Former health minister under the PPP administration Dr Leslie Ramsammy has called on Guyana and by extension the Caribbean community to repeal laws that “stigmatize, discriminate and criminalize” the Lesbian, Gay, Bisexual and Transgender (LGBT) community.
Ramsammy said, “Guyana is today one of about five countries in the world that in accordance with the law can sentence a person in the LGBT community .. for simply engaging in same-sex relations in the privacy of their homes.” Under the Criminal Law (Offences) Act same sex relations between gay men attract a jail term of 10 years to life.
Ramsammy said in a statement, “If we are serious about achieving the goals and targets to end AIDS by 2030 in accordance with the global collective agreements, Guyana signed under the Sustainable Development Goals (SDGs), then we in Guyana and in Caricom must demonstrate leadership and repeal the laws that criminalize too many of our citizens.”
He noted, “We largely have retained through saving-clause legislations the old, outdated and archaic laws. While we have made tremendous progress in reaching the HIV SDG targets in every area, we are lagging way behind in terms of progress towards reducing and eliminating stigma and discrimination. One reason is that our laws are hopelessly homophobic and we must ensure that the laws of the land are congruent with our aspiration to guarantee fundamental human rights to all citizens.”
In 2013 Acting Chief Justice Ian Chang had ruled that the law against cross-dressing does not discriminate against any gender, while finding that both men and women are free to cross-dress in public as long as the reason for doing so is not improper.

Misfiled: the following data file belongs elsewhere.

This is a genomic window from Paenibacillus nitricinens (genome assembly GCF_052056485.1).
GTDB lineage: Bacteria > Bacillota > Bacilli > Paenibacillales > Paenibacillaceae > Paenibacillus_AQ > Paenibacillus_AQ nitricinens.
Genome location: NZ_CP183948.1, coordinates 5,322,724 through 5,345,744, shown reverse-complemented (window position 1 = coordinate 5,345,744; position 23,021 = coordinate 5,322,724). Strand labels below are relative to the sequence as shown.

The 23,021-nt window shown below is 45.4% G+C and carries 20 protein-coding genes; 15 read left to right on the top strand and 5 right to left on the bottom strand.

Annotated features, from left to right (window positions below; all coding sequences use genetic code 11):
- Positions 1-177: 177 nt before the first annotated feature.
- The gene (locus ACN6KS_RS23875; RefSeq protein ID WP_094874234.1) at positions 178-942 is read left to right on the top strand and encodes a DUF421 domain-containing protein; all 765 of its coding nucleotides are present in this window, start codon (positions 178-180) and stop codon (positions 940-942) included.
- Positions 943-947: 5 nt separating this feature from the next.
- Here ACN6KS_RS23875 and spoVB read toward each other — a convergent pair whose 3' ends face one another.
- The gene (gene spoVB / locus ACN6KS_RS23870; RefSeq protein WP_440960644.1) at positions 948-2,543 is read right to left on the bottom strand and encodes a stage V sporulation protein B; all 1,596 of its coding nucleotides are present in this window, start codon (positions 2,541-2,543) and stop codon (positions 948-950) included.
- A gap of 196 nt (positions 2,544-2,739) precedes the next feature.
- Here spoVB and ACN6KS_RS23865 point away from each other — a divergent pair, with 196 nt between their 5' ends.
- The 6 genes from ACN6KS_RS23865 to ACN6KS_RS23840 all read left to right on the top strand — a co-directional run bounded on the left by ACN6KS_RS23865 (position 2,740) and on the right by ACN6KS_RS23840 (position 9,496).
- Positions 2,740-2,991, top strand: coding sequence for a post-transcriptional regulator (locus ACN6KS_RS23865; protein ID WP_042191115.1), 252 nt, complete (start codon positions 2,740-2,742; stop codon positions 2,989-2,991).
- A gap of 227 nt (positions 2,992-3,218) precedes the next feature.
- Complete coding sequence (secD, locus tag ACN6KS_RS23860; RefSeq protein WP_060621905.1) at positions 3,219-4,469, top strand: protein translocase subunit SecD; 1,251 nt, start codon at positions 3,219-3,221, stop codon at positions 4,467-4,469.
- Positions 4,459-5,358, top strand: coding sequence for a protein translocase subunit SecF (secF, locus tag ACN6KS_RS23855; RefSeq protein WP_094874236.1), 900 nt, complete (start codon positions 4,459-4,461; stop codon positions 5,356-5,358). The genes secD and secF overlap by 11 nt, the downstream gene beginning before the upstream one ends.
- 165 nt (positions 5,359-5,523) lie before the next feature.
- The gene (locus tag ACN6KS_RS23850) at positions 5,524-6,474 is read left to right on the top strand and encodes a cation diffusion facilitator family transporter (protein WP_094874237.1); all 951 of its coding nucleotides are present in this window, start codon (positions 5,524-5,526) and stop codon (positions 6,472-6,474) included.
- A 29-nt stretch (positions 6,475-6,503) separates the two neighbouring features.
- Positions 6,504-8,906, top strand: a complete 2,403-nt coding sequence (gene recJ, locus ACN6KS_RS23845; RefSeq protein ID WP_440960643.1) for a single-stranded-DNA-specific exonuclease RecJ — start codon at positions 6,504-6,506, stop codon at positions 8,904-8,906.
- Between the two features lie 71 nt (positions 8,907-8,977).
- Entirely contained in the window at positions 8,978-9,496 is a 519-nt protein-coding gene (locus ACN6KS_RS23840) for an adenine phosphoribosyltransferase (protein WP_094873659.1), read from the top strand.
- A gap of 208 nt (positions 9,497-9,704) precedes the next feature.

“…It is not a criminal offence for a male to wear female attire and for a female to wear male attire in a public way or place under Section 153 (1) (XLVII). It is only if such an act is done for an improper purpose that criminal liability attaches,” Justice Chang had stated in his 34-page ruling.
The Society Against Sexual Orientation Discrimination (SASOD) challenged Section 153 (1)(XLVII) of the Summary Jurisdiction (Offences) Act and had requested more clarity on what constitutes improper use calling the descriptor vague and open to interpretations.
Though this was the position taken while the PPP was in government, Ramsammy said it was a “cop-out” for political parties and the government to oppose repealing the law because of friction in society. “I do understand that many will be opposed to repealing anti-gay laws on religious grounds. While we are a deeply religious country, our laws and our human rights guarantee are not derived from any religious books. We have a constitution and that constitution guarantees every citizen equal rights. The truth is Guyana and other Caricom countries are denying a section of our community their fundamental rights. We cannot boast of strict adherence to human rights as long as we continue to have anti-gay laws in our books.”
He said it “boggles the mind” why Guyana has not been more proactive, adding, “the evidence is clear – we are on the wrong side of this debate.”
He said, “The 11th Parliament must act with haste to repeal the anti-gay laws, repeal the death penalty laws and end corporal punishment in schools now. As long as we continue to procrastinate on remedying these flaws in our law books, we remain a rogue nation in terms of our global commitment for human rights.”
Governance Minister Raphael Trotman was non-committal on the abolition of the death penalty recently when questioned on the subject after the Caribbean Regional Conference on the Abolition of the Death Penalty was held here on November 23 and 24.